Heroes of the Zeroes is Nick Rogers’ daily, alphabetical look back at the 365 best films of 2000 to 2009.
You know those frightened smiles riders on a rickety rollercoaster flash as they approach a precipitous plummet? That’s what watching Drag Me To Hell felt like — the closer to the edge, the noodlier the nerves and the giddier the giggles.
Behind this fabulously freaky 2009 funhouse jaunt was no vacant-eyed carnie with his mind on the clock. Sam Raimi is the greased-lightning guy who gladly goosed the juice on this ride, daring passengers to endure the faster pace he pushed.
Fans hadn’t seen him roaming the midway much since Darkman and Army of Darkness — generating terror with torque, reveling in destruction and controlling fear with morbid humor and dazzling style. This easily was his best work of the decade — besting all three Spider-Man films.
The Brothers Grimm would be proud of this cautionary fable with formaldehyde, flies and more funky-denture action than seemingly possible. Allison Lohman stars as a bank teller who runs afoul of a vindictive gypsy with generous connections to The Man Downstairs.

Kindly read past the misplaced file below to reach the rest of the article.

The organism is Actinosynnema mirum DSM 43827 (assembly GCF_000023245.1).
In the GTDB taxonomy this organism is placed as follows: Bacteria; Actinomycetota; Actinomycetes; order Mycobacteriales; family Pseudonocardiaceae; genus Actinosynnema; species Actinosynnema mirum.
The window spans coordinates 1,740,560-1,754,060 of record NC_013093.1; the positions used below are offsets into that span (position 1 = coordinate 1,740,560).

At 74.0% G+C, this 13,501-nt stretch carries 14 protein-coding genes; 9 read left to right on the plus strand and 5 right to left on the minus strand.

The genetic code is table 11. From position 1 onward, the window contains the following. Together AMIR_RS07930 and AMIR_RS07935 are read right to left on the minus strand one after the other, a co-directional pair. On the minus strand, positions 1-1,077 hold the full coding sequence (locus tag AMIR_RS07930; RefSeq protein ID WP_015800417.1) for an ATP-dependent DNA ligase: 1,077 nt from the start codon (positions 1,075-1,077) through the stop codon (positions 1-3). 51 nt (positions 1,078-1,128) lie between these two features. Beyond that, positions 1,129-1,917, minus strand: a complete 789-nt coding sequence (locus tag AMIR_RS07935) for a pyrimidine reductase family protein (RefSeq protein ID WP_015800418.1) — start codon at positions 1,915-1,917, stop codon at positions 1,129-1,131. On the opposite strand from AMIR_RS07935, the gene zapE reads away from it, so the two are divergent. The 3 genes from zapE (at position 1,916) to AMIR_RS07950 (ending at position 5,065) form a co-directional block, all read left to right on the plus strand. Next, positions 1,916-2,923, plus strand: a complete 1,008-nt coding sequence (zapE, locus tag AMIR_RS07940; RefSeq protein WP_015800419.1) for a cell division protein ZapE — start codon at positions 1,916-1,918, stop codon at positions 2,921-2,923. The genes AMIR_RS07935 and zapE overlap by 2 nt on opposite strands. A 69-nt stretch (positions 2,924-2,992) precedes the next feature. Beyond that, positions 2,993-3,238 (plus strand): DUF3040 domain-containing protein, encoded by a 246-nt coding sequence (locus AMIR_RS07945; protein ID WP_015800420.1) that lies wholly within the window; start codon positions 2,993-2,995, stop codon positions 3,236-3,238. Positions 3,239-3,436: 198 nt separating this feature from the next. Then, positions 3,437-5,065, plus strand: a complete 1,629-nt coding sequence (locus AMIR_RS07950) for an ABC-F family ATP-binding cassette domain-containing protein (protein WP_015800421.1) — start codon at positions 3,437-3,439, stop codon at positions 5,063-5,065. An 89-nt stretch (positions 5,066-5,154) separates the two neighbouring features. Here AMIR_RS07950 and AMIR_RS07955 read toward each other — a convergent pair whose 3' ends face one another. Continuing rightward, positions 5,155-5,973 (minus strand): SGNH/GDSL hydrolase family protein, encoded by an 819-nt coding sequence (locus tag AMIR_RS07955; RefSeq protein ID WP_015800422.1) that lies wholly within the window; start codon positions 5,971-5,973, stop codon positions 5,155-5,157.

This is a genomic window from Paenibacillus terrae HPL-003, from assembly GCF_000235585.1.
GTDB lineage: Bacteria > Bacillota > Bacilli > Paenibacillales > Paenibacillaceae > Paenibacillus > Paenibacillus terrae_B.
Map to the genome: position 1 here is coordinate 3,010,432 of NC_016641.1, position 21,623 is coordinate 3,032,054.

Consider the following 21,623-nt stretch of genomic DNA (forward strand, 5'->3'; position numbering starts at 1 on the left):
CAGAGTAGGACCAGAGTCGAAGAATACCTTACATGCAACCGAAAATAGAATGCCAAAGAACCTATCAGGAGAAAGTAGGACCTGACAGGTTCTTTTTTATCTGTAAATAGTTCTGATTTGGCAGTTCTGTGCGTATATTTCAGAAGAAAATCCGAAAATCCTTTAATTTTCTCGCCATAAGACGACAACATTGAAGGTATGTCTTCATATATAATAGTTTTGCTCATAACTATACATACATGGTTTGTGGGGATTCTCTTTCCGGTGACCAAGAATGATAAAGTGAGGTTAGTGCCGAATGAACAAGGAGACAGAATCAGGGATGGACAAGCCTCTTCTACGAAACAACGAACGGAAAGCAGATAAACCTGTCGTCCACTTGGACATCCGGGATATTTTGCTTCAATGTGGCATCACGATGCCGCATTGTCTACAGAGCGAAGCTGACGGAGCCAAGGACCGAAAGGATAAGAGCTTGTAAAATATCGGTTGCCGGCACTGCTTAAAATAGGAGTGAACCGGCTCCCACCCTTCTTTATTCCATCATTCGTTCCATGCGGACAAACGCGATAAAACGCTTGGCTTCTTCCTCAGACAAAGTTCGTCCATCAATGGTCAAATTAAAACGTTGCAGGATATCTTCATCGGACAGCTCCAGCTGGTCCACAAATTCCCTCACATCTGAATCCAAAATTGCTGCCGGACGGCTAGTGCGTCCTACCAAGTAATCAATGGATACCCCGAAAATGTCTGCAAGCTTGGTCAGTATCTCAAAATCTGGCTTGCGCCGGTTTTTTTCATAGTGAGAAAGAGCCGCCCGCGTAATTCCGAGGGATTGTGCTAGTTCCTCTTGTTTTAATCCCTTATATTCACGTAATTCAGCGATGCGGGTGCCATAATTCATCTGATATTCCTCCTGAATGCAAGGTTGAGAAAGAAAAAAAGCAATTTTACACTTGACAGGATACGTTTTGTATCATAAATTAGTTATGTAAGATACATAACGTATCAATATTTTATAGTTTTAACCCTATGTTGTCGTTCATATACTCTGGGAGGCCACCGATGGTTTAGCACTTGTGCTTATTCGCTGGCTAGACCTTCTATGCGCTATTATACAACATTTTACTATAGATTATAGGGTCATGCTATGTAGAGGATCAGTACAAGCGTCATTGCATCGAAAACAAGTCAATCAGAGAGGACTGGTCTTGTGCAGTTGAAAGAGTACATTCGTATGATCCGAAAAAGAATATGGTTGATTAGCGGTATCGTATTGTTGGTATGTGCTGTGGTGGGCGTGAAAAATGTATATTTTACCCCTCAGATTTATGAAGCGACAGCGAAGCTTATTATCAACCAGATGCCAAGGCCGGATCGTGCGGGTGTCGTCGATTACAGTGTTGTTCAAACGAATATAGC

A parking-garage assault proves quintessentially old-school Raimi — testing the PG-13 as far as stapled-shut eyes, shattered dentures and gumming attacks will allow. Paul N.J. Ottosson’s vigorous sound design maximizes these copious jolts, generating unease like gears grinding on a Tilt-a-Whirl. Christopher Young’s gypsy-fiddle score recalls Danse Macabre. And Lohman’s performance upends expectations of likeability with a sleight of hand.
Raimi’s Spider-Man movies were a retreat to count money in an air-conditioned trailer. Here’s hoping he carries over this gulp of humid summer air to his next big-budget effort.